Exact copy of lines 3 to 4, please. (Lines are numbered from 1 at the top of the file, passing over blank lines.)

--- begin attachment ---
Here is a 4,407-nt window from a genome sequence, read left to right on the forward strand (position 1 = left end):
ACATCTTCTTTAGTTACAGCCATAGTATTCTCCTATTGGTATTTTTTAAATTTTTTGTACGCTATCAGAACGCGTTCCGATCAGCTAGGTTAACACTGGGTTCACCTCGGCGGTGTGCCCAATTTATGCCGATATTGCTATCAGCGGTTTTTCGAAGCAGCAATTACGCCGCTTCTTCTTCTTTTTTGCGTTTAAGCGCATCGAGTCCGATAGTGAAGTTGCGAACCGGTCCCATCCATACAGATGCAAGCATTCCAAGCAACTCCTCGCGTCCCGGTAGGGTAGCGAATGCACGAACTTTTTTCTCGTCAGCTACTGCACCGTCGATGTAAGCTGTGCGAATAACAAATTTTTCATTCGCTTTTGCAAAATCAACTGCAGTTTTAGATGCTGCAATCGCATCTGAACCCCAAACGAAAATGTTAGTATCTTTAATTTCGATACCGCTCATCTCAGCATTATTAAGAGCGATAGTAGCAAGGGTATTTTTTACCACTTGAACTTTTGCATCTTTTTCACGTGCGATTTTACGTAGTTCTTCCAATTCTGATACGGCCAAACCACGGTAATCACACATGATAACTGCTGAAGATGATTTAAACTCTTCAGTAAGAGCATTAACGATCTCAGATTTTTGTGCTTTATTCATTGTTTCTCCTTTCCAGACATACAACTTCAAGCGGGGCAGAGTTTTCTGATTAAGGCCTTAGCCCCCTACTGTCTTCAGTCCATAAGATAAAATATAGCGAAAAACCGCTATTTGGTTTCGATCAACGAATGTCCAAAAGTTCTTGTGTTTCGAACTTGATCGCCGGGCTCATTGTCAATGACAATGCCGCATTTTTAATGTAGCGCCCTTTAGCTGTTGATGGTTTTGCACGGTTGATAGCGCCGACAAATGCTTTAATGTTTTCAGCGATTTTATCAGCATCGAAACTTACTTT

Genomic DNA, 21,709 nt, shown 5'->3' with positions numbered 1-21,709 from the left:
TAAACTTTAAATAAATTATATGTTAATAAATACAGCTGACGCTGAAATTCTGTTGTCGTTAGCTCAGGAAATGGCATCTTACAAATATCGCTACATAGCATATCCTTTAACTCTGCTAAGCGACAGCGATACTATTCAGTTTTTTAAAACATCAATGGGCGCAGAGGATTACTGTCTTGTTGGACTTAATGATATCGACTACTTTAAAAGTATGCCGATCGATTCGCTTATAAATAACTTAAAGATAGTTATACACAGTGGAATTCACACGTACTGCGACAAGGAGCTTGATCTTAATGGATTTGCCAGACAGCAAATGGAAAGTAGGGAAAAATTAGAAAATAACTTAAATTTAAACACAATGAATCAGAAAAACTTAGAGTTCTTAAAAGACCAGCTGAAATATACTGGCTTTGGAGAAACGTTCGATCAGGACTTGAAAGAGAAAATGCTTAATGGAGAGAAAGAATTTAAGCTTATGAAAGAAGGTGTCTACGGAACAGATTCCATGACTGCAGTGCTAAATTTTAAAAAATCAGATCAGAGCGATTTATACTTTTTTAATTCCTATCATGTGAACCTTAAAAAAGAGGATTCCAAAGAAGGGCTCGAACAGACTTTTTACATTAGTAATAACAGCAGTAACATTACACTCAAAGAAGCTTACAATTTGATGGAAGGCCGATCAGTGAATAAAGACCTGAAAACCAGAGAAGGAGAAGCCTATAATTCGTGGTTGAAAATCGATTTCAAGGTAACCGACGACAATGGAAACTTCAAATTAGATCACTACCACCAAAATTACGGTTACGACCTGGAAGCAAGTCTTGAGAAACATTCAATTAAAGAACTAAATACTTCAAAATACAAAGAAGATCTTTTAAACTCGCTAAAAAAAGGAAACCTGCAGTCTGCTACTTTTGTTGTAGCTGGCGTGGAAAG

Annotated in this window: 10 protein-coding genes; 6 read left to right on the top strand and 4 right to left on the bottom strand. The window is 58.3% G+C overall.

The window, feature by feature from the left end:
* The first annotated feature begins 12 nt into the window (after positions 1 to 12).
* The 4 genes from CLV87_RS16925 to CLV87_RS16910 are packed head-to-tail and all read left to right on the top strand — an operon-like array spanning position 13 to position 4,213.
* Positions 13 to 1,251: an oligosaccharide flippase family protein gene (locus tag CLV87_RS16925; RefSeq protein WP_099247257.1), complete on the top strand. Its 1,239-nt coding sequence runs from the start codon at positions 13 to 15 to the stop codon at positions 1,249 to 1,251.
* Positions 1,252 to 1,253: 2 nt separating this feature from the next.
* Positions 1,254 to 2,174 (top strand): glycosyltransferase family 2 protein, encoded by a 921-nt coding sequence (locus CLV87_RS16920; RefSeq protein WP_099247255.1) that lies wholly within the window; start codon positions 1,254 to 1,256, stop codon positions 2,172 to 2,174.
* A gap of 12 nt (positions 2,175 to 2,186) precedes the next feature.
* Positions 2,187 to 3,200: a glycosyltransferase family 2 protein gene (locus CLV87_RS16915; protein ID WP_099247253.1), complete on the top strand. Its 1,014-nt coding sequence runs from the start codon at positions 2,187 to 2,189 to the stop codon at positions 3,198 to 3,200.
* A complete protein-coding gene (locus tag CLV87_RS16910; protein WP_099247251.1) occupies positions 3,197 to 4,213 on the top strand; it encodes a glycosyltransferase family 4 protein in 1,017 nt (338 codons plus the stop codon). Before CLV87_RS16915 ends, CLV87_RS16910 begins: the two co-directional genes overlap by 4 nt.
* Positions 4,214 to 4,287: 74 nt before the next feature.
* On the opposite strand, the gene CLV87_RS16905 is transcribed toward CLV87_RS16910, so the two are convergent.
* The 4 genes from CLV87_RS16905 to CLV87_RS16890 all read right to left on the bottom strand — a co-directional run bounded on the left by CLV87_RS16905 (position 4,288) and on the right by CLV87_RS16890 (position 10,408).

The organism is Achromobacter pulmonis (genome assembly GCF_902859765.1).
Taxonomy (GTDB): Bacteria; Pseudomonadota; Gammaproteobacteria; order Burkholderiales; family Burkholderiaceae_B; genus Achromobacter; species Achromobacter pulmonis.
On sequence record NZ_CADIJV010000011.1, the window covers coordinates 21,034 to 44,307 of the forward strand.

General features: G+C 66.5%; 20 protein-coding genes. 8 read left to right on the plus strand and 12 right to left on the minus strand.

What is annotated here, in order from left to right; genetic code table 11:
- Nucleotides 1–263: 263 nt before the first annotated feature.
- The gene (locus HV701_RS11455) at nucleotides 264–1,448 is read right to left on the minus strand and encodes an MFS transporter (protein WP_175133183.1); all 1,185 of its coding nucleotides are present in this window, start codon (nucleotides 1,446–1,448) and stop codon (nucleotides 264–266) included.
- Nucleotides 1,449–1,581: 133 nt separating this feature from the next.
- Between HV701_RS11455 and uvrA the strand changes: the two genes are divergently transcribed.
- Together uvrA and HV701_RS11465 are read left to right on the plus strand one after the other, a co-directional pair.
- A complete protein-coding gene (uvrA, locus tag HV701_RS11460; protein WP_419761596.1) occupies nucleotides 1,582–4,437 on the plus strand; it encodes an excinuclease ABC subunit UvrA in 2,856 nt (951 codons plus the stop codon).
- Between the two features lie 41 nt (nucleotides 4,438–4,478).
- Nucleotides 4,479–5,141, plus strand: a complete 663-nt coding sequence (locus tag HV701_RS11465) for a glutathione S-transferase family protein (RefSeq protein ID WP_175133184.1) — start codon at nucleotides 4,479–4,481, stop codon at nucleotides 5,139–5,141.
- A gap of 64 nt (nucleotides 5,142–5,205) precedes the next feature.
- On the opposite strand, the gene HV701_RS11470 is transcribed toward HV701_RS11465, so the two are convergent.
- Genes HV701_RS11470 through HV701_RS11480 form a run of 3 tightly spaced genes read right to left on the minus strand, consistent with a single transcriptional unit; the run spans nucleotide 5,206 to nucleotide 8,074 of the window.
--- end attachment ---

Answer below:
Genomic DNA, 21,709 nt, shown 5'->3' with positions numbered 1-21,709 from the left:
TAAACTTTAAATAAATTATATGTTAATAAATACAGCTGACGCTGAAATTCTGTTGTCGTTAGCTCAGGAAATGGCATCTTACAAATATCGCTACATAGCATATCCTTTAACTCTGCTAAGCGACAGCGATACTATTCAGTTTTTTAAAACATCAATGGGCGCAGAGGATTACTGTCTTGTTGGACTTAATGATATCGACTACTTTAAAAGTATGCCGATCGATTCGCTTATAAATAACTTAAAGATAGTTATACACAGTGGAATTCACACGTACTGCGACAAGGAGCTTGATCTTAATGGATTTGCCAGACAGCAAATGGAAAGTAGGGAAAAATTAGAAAATAACTTAAATTTAAACACAATGAATCAGAAAAACTTAGAGTTCTTAAAAGACCAGCTGAAATATACTGGCTTTGGAGAAACGTTCGATCAGGACTTGAAAGAGAAAATGCTTAATGGAGAGAAAGAATTTAAGCTTATGAAAGAAGGTGTCTACGGAACAGATTCCATGACTGCAGTGCTAAATTTTAAAAAATCAGATCAGAGCGATTTATACTTTTTTAATTCCTATCATGTGAACCTTAAAAAAGAGGATTCCAAAGAAGGGCTCGAACAGACTTTTTACATTAGTAATAACAGCAGTAACATTACACTCAAAGAAGCTTACAATTTGATGGAAGGCCGATCAGTGAATAAAGACCTGAAAACCAGAGAAGGAGAAGCCTATAATTCGTGGTTGAAAATCGATTTCAAGGTAACCGACGACAATGGAAACTTCAAATTAGATCACTACCACCAAAATTACGGTTACGACCTGGAAGCAAGTCTTGAGAAACATTCAATTAAAGAACTAAATACTTCAAAATACAAAGAAGATCTTTTAAACTCGCTAAAAAAAGGAAACCTGCAGTCTGCTACTTTTGTTGTAGCTGGCGTGGAAAG